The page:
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Taoiseach Micheál Martin says treatment of Irish Twitter staff was ‘not acceptable’

Taoiseach also warns about using terms like ‘Tech Wreck’ and insists IT sector can bounce back after widespread redundancies

Twitter HQ at Cumberland Place in Dublin. Photo: Gareth Chaney/Collins

Ralph Riegel and Eoghan MoloneyIndependent.ie

Taoiseach Micheál Martin has hit out at Twitter over its treatment of Irish staff after it emerged the tech giant was to lay off employees in Dublin.

Mr Martin warned that the manner in which Twitter employees were treated with summary dismissal notices was “not acceptable”.

However, he also warned against commentators overstating the impact of jobs losses on Ireland’s IT sector and creating hype over a possible “Tech Wreck”.

Tánaiste Leo Varadkar said tech companies may have expanded too quickly.

Twitter employs more than 500 people in Dublin and over 7,000 globally.

The company sent an email to staff informing them that they would be told yesterday whether they still have a job.

“Team, in an effort to place Twitter on a healthy path, we will go through the difficult process of reducing our global workforce on Friday,” the internal memo to the employees read.

“We recognise that this will impact a number of individuals who have made valuable contributions to Twitter, but this action is unfortunately necessary to ensure the company’s success moving forward.”

Speaking in Tipperary, Mr Martin said the Government was concerned for the employees of Twitter.

“It has changed ownership globally – there seems to be a fairly unprecedented approach adopted here to a global workforce and that is manifesting itself in Ireland,” said Mr Martin.

“What I would say is that no matter who you are or what sector you are in, one must always treat people with dignity and respect.

“The employees of Twitter deserve to be treated with respect.

“I read some of the commentary from the workers – they enjoyed working with them [over the years], the Twitter that they knew.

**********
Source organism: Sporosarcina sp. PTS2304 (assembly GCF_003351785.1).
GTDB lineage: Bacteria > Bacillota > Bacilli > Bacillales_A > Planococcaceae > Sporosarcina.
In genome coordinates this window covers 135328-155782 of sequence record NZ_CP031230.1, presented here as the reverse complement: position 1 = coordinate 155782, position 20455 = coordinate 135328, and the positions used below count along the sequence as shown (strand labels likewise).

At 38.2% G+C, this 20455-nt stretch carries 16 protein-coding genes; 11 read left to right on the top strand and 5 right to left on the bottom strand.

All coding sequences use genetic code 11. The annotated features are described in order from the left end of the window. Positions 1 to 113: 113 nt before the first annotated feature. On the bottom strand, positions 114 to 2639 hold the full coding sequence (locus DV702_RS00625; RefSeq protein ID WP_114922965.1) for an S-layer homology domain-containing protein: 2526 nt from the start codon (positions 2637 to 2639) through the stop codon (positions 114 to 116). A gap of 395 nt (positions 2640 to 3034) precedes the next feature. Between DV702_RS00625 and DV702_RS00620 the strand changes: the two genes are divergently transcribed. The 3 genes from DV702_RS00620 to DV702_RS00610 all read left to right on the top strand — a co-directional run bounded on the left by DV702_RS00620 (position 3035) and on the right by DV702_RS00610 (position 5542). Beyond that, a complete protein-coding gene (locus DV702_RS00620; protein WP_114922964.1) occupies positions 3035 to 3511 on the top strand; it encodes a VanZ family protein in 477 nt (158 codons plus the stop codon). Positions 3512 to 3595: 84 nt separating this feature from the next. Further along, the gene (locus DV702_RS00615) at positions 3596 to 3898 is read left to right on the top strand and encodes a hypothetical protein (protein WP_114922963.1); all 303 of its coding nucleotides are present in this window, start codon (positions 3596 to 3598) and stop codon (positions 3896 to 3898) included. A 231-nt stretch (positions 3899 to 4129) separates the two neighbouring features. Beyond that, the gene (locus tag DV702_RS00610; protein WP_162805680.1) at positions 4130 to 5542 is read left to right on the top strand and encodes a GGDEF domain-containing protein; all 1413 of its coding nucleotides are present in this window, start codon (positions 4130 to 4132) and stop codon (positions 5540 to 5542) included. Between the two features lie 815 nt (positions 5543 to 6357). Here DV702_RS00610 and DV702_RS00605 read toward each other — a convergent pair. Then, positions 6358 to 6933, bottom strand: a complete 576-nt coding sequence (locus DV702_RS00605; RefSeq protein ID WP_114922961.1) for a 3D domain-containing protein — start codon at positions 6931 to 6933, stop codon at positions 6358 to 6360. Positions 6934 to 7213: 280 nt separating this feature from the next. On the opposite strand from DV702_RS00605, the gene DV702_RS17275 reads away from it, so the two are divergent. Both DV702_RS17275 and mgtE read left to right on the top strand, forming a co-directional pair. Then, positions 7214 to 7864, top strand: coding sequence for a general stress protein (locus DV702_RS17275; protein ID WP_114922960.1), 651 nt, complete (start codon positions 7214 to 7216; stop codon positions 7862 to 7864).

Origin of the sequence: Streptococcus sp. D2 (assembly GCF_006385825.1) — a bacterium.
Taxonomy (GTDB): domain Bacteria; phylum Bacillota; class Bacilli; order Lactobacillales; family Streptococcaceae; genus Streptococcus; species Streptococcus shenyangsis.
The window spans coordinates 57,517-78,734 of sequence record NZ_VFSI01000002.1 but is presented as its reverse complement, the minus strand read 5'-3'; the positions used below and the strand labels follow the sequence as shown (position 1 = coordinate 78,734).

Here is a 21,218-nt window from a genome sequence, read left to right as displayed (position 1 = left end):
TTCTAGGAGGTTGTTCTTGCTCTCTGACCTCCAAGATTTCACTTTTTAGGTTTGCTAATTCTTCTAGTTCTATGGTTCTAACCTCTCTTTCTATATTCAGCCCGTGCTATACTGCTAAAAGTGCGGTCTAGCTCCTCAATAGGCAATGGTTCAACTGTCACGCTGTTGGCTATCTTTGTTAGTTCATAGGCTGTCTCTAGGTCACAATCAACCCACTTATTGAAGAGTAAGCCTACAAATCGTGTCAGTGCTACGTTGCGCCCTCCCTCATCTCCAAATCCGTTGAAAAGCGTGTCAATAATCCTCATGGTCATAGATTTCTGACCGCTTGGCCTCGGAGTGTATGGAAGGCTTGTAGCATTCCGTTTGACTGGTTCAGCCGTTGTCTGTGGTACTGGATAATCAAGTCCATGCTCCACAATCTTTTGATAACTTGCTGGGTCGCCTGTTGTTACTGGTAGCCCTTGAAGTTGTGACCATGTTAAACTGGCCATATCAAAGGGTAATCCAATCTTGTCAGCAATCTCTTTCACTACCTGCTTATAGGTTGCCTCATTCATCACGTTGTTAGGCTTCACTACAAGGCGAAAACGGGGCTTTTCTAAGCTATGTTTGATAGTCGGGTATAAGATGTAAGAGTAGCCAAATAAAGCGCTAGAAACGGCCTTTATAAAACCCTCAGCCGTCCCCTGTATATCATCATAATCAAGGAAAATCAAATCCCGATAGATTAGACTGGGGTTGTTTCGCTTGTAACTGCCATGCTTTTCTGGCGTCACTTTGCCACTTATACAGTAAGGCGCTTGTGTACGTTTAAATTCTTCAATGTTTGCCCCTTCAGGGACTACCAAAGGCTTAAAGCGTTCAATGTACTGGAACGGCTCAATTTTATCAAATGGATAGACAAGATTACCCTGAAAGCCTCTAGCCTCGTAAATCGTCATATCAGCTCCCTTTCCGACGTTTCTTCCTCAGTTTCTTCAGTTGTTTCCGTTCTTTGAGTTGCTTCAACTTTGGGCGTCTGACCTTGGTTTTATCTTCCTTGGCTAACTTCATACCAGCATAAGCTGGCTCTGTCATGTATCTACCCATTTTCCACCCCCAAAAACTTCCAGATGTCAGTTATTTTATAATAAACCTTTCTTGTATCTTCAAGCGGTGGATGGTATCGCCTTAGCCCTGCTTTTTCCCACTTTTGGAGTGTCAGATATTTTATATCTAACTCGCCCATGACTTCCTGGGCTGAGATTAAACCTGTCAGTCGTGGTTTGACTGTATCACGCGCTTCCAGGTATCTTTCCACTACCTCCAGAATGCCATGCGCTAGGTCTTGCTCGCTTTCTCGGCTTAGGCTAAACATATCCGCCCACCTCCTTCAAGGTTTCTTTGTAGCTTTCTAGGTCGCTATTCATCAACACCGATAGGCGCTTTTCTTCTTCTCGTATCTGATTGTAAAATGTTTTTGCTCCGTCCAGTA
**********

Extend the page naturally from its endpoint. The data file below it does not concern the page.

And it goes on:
“They had a good sense of collegiality there and enjoyed their work experience,” added Mr Martin.

“The summary notice of dismissal or you are no longer working [for Twitter], is not acceptable.

“That is not the way we conduct industrial relations or organise relationships between employers and employees.

“There has to be respect and there has to be dignity in situations like this.”

Mr Martin also warned about the use of language as some commentators spoke of a global “Tech Wreck” with IT, software and social media firms cutting staff and costs.

“We have to be careful about the language we use. We are going through global challenges – the whole world is,” he said.

“The war in Ukraine is having its impact. From time to time, different sectors having varied periods of activity and growth and then they can regress somewhat.

“We have been through that as a country and we have come back.”

Mr Varadkar has said some tech companies expanding “probably too quickly” was the reason for widespread layoffs across the sector in recent days.

“My first thoughts are with the people who are going to get bad news today – whether that’s people working in Stripe or Twitter, and other companies, who are going to find out that they’re losing their jobs,” Mr Varadkar said on RTÉ’s News at One.

“Tech companies expanded very quickly, probably a little bit too quickly, in the past year or two and as a result of this they have to lay off some staff.”

The Tánaiste said that despite the layoffs in Twitter and Stripe, the “number of vacancies in the sector still outweigh the number of people looking for employment.

“A slowdown or even a downturn in the tech sector will still mean companies making profits and a lot of people working in the sector,” he said.

“One thing we’ve been sure about and careful to do in Ireland is not to become over-reliant on any one sector.”

Public Expenditure and Reform Minister Michael McGrath admitted it was a “dark day” for staff who had suffered the loss of their livelihood.

“I don’t think they [Twitter] have made any formal statement yet on the impact on their Irish operations and we await developments.

“However, we will do all we possibly can to support those who have suffered a loss of employment today,” said Mr McGrath.

“The Government and all of our agencies will be working now to ensure that there are alternative opportunities provided to people who are bringing highly valued skills and experiences to the table.

“I am sure there will be a formal statement from the company setting out the full circumstances and setting out the facts of the situation. It is a company we have worked closely with for a number of years now in Ireland.

“It is an important relationship. But the manner of today’s developments is deeply disappointing.

“It is important that people are treated with respect at all times irrespective of how difficult the circumstances may be.”


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